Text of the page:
Miriam Angeline Works was born on June 7, 1806 to Asa Works and Abigail Marks. She grew up in Aurelius, New York and was the second of 9 children. Her father, Asa Works, enlisted as a Revolutionary War soldier under General George Washington at age 11, where he was no stranger to privation and hard labor. The life skills he gained in his youth certainly helped him in his later years as he joined the Saints in the persecutions in Illinois (1).
Miriam was 18 years old when she married 23 year old Brigham Young. She is described as being gentle and having beautiful, blonde, wavy hair and blue eyes (2). Brigham was working at the pail factory near the Works’ home. His employer, Charles Parks, was a family friend. “Brigham and Miriam became acquainted, he walked her home, they sang together and discussed life. At the age of twenty-three Brigham borrowed a horse and carriage from William Hayden’s father, rented a house up the road, and married Miriam” (3). They were married October 8, 1824 in the local tavern and joined the Methodist church that same year. They led a simple, hardworking life together. Brigham supported the family with his work as a carpenter.
In 1829, Brigham, Miriam and their daughter, Elizabeth moved to Mendon, New York, just 15 miles from the home of Joseph Smith. He built them a home and woodworking shop on his father’s property next to the stream in which he and Miriam would later be baptized. Their daughter, Vilate, was born the next year.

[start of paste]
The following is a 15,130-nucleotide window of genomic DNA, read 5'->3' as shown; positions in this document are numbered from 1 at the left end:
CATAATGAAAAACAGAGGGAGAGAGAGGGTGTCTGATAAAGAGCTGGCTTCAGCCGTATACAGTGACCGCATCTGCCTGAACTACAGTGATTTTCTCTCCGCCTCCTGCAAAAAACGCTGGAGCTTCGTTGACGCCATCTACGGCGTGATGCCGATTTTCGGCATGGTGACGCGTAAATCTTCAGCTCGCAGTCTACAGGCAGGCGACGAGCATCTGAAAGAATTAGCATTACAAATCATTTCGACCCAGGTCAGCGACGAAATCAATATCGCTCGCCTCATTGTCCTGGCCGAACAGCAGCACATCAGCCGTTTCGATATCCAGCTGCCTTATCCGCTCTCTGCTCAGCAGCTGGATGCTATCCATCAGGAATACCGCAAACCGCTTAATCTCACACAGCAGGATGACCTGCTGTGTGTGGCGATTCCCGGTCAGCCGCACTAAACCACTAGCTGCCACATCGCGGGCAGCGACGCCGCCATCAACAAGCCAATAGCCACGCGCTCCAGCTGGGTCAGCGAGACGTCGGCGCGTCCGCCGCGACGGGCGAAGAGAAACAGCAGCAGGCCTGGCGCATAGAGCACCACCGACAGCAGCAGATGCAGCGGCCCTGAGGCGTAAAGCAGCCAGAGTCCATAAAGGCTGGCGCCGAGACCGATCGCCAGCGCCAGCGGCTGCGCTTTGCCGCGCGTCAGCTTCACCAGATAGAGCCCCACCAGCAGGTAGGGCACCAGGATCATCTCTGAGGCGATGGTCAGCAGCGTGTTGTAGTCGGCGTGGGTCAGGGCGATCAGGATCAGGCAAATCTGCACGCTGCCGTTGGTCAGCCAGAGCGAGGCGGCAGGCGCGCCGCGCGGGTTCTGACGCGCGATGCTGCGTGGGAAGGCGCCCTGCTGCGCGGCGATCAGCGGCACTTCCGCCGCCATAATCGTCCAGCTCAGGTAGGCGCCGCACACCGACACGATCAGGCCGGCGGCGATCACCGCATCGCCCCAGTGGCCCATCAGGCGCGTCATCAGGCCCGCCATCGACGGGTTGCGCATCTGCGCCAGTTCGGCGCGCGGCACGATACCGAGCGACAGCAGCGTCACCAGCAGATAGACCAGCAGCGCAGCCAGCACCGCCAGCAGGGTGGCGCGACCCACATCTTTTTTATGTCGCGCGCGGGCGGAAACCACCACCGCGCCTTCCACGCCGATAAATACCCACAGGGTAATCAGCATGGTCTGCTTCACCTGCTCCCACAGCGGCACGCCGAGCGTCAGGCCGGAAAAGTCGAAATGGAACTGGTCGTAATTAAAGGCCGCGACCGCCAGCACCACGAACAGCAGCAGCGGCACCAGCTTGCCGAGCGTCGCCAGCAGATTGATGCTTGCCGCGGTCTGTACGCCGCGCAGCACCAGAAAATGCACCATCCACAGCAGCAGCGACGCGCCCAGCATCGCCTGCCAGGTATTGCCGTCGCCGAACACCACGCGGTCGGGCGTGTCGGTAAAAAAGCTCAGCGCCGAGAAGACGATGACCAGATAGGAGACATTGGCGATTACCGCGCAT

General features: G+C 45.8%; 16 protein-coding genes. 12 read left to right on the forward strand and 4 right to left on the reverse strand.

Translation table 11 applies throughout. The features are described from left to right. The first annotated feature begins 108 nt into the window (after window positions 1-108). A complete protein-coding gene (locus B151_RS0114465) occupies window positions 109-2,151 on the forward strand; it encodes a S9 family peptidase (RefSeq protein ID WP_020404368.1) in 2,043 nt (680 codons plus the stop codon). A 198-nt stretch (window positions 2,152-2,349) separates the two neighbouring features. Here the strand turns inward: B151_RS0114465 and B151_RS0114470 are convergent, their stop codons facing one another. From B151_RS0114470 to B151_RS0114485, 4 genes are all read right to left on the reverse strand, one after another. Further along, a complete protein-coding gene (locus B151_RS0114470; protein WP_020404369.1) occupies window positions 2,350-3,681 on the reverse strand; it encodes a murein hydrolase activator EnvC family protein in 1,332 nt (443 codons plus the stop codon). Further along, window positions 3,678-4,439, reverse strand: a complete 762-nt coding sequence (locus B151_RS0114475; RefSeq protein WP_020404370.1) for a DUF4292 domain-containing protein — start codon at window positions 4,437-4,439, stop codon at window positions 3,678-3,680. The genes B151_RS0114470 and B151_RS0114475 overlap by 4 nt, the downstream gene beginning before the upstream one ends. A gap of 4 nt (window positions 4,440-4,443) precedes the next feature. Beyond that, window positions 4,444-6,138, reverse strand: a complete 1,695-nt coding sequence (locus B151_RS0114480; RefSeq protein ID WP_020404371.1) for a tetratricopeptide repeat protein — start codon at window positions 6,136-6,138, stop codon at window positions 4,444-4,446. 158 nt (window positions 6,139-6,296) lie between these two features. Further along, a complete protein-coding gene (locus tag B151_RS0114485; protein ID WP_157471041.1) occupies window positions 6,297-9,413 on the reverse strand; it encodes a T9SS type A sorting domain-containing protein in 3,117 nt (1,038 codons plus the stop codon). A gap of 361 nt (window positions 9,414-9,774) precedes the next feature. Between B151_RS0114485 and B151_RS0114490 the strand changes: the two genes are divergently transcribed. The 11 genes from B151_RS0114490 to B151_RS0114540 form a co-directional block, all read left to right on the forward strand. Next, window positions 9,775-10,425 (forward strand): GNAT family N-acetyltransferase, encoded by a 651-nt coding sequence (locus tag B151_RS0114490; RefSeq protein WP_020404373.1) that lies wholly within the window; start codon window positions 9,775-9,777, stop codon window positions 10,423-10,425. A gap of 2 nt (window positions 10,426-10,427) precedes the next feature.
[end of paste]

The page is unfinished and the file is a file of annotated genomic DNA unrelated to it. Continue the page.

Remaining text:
Brigham and Miriam joined the Church of Jesus Christ of Latter-day Saints in the year 1832. Brigham was first to enter the waters of baptism in April. It was a cold, snowy day (5b) Although she was also eager to join the Church of Jesus Christ, Miriam chose to wait an additional three weeks to be baptized on May 1. Perhaps the idea of waiting until it was a little warmer was appealing to her.
Soon after her baptism, Miriam contracted “consumption,” better known today as tuberculosis.
When Miriam got sick, much of the responsibility for caring for the home and their two daughters fell to Brigham. “As she became progressively more bedridden, he regularly prepared breakfast for the family, dressed his daughters, cleaned up the house, and carried his wife to the rocking chair by the fireplace and left her there until he could return in the evening, when he cooked supper, got his family into bed, and finished the household chores… Years later, he teasingly boasted that he could beat most of the women in the community at housekeeping” (4).
Miriam died at age 26, 8 Sept 1832. Elizabeth was 7 and Vilate was 2. “‘In her expiring moments,’ Brigham says in his history, ‘she clapped her hands and praised the Lord and called upon Brother Kimball and all around to praise the Lord’” (5b).
Following her death, Elizabeth and Vilate were taken in by Brigham’s long-time friend, Heber C Kimball and his family. Brigham gave away almost all he had and left to begin preaching the Gospel of Jesus Christ (5b).
Susa Young Gates and Leah D. Widtsoe, The Life Story of Brigham Young (1930), 19
Brigham Young: The Man and His Work by Preston Nibley